It is not sufficient to just disconnect and lockout a motor starter. The circuit must be checked with voltage testers before electrical work can proceed.
Assuming that a facility’s lockout and tagout procedure satisfies the requirements of 1910.147, the following steps should be amended to the procedure for electrical work on deenergized parts. The part of a lockout procedure that pertains to work on or near exposed deenergized electrical parts should have the following as a minimum:
1. The safest method for deenergizing circuits must be determined before circuits or equipment are deenergized.
2. Conductors and parts of electrical equipment that have been deenergized but have not been locked out or tagged must be treated as energized until proven otherwise. While any employee is exposed to contact with parts of electrical equipment or circuits which have been deenergized, the circuits energizing the parts must be locked out and tagged.
3. A “positive disconnecting means,” such as a fused disconnect switch or circuit breaker, should be used to disconnect circuits and equipment from all electric energy sources.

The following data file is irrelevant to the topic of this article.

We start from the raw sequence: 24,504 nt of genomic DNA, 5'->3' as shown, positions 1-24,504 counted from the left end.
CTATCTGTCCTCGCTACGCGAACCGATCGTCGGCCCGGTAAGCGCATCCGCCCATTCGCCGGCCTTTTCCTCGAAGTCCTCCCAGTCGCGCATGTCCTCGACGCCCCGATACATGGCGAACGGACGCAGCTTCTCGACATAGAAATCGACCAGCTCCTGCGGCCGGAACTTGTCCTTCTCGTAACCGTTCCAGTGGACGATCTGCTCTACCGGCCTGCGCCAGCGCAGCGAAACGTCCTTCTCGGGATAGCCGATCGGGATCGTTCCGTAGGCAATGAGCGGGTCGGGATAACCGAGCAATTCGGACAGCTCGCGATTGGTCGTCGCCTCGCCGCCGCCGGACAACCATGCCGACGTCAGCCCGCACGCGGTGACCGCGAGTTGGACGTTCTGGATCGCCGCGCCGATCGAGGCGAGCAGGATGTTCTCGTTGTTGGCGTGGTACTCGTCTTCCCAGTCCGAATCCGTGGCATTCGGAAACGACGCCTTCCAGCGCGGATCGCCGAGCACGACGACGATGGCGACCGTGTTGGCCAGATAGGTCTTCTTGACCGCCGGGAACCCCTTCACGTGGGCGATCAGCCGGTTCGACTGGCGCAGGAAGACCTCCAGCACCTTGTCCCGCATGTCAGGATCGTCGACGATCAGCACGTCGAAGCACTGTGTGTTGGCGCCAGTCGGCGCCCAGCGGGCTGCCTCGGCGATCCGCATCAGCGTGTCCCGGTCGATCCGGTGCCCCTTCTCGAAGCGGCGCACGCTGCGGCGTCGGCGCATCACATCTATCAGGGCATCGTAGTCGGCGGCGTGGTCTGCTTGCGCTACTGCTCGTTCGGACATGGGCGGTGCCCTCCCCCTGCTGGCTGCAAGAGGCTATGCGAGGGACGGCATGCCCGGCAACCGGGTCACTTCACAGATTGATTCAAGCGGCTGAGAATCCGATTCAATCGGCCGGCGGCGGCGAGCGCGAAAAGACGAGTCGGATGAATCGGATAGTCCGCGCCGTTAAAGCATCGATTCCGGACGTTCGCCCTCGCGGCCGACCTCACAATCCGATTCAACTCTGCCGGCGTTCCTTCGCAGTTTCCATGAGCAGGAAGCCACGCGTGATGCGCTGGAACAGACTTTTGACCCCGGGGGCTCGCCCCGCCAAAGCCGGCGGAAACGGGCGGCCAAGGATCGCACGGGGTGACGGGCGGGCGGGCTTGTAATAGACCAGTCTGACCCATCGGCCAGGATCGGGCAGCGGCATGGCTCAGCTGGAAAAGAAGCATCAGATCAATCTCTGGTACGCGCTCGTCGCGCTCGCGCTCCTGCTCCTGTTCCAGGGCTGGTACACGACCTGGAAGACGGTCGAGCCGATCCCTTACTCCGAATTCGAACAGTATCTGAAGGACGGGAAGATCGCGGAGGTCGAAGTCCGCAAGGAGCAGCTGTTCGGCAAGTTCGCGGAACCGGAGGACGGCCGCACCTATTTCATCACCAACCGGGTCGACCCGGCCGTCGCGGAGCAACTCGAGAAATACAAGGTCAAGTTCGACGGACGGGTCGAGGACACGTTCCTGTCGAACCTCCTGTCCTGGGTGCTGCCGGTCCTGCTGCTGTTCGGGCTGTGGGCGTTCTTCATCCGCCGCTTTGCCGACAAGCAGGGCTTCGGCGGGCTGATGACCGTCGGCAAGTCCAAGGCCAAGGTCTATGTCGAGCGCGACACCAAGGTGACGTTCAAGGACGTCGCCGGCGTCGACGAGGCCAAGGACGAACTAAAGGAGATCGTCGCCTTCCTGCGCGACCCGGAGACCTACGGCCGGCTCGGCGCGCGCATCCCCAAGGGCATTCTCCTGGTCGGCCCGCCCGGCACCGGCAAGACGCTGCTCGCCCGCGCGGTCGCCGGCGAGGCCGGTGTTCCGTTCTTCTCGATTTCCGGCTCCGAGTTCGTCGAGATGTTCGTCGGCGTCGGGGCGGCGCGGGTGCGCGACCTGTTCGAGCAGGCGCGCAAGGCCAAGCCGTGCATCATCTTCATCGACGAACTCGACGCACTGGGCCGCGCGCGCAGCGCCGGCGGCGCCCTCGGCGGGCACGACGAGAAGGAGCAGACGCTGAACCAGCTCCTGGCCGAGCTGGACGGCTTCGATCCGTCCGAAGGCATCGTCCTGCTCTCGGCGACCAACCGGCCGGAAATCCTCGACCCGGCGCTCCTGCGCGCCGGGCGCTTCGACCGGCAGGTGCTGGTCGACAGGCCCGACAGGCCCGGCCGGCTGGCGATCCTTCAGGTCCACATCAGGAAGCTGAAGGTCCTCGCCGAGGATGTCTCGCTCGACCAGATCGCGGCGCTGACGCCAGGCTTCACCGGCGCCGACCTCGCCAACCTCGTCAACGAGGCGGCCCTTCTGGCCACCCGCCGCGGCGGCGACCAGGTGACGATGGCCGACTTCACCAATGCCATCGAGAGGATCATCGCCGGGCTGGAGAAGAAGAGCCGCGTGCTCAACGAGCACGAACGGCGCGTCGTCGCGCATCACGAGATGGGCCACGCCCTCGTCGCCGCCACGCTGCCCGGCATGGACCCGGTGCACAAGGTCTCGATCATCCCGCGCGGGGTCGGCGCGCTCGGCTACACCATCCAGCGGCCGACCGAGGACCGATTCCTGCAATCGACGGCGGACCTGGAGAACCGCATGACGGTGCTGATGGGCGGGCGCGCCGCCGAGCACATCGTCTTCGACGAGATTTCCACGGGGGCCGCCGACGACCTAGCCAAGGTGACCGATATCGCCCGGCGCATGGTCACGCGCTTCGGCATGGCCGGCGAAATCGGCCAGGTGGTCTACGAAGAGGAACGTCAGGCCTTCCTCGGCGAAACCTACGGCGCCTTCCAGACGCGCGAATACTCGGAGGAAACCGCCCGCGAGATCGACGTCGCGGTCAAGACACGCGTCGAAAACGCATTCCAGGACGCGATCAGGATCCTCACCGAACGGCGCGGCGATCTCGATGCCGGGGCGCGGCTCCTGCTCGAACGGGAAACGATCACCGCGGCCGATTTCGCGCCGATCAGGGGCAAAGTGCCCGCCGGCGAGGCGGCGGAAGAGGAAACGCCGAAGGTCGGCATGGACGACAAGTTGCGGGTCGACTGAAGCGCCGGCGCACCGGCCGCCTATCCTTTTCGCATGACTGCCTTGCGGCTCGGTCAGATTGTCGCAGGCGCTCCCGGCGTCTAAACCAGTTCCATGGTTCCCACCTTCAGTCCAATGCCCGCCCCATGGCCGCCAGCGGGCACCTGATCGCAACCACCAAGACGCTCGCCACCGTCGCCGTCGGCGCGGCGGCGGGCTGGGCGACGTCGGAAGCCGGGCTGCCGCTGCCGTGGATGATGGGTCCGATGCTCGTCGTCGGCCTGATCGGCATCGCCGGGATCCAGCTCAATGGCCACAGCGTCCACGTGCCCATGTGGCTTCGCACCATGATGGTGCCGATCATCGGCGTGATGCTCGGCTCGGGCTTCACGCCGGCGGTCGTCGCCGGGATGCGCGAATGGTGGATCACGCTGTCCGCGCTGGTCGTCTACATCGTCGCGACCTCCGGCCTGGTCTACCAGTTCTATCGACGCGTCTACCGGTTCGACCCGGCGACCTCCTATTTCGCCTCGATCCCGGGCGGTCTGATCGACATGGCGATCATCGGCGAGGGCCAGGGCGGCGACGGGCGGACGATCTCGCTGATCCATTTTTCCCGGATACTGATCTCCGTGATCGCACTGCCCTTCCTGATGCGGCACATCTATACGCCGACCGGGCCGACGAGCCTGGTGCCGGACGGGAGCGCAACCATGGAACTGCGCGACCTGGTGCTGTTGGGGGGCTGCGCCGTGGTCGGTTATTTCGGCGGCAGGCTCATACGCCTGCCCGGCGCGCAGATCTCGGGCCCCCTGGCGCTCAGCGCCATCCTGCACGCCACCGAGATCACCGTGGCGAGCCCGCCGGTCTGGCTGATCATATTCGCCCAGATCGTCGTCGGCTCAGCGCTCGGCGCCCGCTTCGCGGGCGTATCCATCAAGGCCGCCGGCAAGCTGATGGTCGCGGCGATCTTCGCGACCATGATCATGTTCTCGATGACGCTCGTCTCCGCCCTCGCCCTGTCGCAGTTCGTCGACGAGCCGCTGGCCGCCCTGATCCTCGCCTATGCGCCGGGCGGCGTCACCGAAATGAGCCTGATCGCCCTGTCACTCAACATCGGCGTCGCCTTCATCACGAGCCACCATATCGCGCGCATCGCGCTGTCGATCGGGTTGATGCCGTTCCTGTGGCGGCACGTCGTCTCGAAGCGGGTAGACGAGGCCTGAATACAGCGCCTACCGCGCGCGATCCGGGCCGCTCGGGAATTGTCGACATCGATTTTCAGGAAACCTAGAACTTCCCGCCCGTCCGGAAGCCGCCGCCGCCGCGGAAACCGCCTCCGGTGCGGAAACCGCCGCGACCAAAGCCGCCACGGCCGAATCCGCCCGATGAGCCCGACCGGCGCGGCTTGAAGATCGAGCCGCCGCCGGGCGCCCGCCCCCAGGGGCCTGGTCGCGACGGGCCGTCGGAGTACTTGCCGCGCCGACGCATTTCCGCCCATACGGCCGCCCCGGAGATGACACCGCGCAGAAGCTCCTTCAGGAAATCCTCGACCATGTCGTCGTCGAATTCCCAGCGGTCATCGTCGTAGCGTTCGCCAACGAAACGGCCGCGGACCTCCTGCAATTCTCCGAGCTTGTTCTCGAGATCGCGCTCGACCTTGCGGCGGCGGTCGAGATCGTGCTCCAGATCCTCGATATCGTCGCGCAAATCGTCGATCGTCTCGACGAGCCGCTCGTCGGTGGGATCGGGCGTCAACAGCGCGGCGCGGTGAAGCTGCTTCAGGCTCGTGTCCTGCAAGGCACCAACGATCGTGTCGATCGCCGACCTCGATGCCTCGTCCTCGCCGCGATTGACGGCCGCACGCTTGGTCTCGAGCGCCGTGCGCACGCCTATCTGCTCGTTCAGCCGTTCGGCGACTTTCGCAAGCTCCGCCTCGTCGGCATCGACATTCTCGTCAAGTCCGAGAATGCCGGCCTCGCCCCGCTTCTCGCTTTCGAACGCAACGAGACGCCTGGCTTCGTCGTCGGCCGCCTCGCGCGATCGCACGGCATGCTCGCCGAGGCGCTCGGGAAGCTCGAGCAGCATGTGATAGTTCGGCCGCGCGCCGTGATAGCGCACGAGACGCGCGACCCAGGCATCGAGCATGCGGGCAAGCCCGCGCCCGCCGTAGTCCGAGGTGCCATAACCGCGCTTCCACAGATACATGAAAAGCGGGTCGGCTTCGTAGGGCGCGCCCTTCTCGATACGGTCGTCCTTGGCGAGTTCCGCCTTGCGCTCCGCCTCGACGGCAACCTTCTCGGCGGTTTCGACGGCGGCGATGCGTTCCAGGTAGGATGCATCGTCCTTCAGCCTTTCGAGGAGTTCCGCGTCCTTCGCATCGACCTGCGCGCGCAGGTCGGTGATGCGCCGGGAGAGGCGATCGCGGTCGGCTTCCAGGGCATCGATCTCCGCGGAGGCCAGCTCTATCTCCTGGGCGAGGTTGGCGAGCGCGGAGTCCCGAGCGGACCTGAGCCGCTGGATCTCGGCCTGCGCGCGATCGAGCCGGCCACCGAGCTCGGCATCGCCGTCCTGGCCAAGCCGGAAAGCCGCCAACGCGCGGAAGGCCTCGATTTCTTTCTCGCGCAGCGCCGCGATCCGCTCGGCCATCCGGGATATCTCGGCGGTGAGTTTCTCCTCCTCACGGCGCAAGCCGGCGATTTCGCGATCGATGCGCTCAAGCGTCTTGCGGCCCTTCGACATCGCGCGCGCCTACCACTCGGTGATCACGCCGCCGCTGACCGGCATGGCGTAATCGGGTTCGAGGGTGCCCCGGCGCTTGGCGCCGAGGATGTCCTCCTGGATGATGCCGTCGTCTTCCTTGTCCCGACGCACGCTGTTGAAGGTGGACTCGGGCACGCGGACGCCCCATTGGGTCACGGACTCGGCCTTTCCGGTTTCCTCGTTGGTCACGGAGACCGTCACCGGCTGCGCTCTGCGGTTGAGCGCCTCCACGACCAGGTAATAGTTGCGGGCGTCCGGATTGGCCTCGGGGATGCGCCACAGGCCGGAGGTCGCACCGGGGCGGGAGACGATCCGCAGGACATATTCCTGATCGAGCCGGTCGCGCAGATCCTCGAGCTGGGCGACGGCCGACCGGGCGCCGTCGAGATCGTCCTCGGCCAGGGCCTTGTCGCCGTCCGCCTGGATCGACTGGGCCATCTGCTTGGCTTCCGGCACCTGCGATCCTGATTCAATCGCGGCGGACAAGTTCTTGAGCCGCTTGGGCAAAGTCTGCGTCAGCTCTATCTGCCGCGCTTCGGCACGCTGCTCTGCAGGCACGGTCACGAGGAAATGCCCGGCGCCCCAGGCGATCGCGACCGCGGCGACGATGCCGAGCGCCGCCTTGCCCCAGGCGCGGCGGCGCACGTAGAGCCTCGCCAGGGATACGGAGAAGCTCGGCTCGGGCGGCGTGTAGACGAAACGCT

4. Unacceptable means of disconnect include control circuit devices such as pushbuttons, selector switches, and interlocks.
5. Stored electrical energy which might endanger personnel must be released before work can begin. Capacitors are the most common devices that can contain stored electrical energy.
Power factor correction capacitors are sometimes used in a motor circuit. These capacitors usually have a resistor that discharges the capacitor quickly. Ac voltage testers cannot detect the remaining charge on a capacitor. A dc voltage check is required.
High-capacitance elements, such as very long, shielded cables, must be short-circuited and grounded. A capacitor can be discharged by connecting all the phases together and to ground. A suitable grounding device must be used.
6. Block or relieve stored nonelectrical energy in devices that could reenergize electric circuit parts or that can injure an employee in any other way.
7. A lock and tag must be placed on each disconnecting means used to deenergize circuits and equipment on which work is to be performed. The lock must be attached so as to prevent persons from operating the disconnecting means unless they resort to undue force or the use of tools.
Each tag must contain a statement prohibiting unauthorized operation of the disconnecting means and removal of the tag.
8. A person qualified in the operation of the equipment, such as a plant operator, must attempt to start the equipment once it has been locked out and tagged to verify that the equipment cannot be restarted.